Oregon City Voters Recall Mayor
Above photo: Oregon City Mayor Dan Holladay defended himself after city commissioners criticized social media posts in which he downplayed police brutality against Black people.
Oregon City residents voted to remove Mayor Dan Holladay from office after a committee mounted a monthslong campaign to recall him.
The Clackamas County elections website at 8 p.m. Tuesday reported that of more than 13,500 votes cast, 68% voted in favor of ousting the mayor, while 32% voted not to recall him. Oregon City has 26,259 eligible voters, according to the elections website.
The ballot question asked residents, “Do you vote to recall Dan Holladay from the office of Mayor?”
Holladay did not respond to several requests for comment.
Adam Marl, campaign manager for the recall effort, said he was blown away by community support from across the political spectrum.
“Tonight’s results show that Oregon City is better than Dan Holladay,” he said. “We really showed that it’s still possible to bridge the partisan divide and do the good work of the community.”
A special election will be held to pick a new mayor in March. Oregon City Commission President Rachel Lyles Smith will lead city meetings until January, when the commission is scheduled to select a new president.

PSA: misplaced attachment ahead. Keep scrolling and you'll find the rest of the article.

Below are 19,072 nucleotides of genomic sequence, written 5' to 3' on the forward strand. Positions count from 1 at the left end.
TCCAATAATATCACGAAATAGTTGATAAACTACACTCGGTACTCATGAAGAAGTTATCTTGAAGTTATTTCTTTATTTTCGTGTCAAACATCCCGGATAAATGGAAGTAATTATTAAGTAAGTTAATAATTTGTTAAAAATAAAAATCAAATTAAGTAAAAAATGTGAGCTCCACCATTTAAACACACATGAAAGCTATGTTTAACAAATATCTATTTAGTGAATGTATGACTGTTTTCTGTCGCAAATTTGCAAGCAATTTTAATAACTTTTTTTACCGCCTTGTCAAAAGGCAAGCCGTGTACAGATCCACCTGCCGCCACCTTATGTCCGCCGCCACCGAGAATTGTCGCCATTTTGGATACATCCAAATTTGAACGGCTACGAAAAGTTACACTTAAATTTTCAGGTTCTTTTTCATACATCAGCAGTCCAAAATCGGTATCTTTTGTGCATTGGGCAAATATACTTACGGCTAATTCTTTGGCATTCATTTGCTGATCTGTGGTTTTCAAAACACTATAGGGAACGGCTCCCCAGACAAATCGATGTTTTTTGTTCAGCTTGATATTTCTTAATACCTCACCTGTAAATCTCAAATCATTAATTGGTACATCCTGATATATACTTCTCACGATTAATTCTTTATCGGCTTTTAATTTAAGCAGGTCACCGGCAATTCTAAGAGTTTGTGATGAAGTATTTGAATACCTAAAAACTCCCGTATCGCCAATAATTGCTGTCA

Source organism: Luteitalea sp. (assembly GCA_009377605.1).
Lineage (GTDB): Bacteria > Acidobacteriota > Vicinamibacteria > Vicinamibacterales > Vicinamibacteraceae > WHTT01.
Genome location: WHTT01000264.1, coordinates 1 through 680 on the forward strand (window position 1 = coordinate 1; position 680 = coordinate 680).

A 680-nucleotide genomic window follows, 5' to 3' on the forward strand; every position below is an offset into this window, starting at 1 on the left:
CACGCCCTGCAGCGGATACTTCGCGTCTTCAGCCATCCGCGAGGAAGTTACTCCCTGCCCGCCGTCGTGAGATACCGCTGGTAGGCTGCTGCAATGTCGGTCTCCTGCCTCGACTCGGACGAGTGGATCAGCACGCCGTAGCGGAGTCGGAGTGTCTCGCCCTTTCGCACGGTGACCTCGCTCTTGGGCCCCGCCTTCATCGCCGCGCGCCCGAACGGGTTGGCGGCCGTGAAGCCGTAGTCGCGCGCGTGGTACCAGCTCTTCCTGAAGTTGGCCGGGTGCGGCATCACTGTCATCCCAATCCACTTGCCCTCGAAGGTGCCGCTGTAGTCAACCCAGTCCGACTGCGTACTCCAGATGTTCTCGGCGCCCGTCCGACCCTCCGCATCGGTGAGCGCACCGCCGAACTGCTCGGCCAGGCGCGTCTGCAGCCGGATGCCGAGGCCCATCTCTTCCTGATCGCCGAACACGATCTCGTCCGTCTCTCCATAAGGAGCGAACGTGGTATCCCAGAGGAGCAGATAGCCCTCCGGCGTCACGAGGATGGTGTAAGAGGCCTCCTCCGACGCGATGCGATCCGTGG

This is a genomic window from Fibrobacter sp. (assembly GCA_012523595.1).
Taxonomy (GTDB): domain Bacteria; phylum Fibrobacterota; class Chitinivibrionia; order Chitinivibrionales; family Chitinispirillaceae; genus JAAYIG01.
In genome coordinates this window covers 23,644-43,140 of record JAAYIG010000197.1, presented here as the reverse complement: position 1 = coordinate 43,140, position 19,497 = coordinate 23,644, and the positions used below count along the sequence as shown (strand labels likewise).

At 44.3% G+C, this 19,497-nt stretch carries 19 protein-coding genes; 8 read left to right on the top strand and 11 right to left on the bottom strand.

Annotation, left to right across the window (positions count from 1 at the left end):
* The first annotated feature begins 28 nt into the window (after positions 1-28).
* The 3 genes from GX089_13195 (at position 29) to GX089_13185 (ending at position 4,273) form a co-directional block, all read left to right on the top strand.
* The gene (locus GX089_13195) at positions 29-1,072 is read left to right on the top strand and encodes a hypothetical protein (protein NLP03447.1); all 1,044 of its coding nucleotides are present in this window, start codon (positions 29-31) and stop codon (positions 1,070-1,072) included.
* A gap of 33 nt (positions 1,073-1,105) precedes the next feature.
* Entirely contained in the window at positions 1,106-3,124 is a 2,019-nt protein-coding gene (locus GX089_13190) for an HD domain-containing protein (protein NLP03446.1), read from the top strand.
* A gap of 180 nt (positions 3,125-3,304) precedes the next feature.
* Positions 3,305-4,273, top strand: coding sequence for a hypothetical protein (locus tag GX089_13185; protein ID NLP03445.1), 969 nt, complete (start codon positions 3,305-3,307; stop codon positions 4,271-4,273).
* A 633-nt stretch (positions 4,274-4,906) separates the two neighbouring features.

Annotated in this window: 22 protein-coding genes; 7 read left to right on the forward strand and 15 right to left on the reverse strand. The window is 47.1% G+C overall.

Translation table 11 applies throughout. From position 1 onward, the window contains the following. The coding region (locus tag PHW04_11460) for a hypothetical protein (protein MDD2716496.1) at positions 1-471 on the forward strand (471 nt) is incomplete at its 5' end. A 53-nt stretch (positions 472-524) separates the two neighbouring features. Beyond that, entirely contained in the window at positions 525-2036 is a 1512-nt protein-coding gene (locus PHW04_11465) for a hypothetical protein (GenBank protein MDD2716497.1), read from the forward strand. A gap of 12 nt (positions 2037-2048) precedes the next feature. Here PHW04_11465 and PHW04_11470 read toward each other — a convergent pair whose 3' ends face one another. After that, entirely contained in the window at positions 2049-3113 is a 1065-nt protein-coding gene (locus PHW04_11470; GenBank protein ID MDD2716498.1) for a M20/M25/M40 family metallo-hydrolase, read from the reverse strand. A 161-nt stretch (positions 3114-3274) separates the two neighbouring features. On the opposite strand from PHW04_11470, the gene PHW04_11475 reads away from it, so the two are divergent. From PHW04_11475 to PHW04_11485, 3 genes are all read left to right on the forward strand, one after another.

City commissioner Denyse McGriff, who was elected to the council last week after previously being appointed to her position, said it was time for the community to come together.
“I think it’s a pretty clear message from the community,” said McGriff, the first person of color ever elected to the Oregon City Council. “The community is asking for a change. They want civility, they want openness, they want people that are there working on their behalf.”
City residents easily gathered 3,000 signatures — well above the 2,400 needed to force a special election. Marl said the effort began in late June, and that because of the pandemic, volunteers relied heavily on social media and mailing signature sheets to 11,000 households.
Holladay has been the subject of several controversies this year. In April, he suggested Oregon City businesses defy Gov. Kate Brown’s coronavirus order and remain open instead of closing, as the governor had ordered to slow the spread of the pandemic. Holladay drew criticism from city commissioners, and an investigation completed in October found that while he didn’t break any laws, he violated the rules of the city commission.
In June, he came under scrutiny for downplaying police brutality against Black people during ongoing social justice protests. He also was criticized for a social media post asking how there could be “protests, riots, looting and vandalism” in Portland but the state wouldn’t sanction Fourth of July fireworks shows in some of Oregon’s smaller communities.
A 2016 effort to recall Holladay failed when petitioners could not gather enough signatures.
Marl said the group has no plans to make any official endorsements for Holladay’s replacement.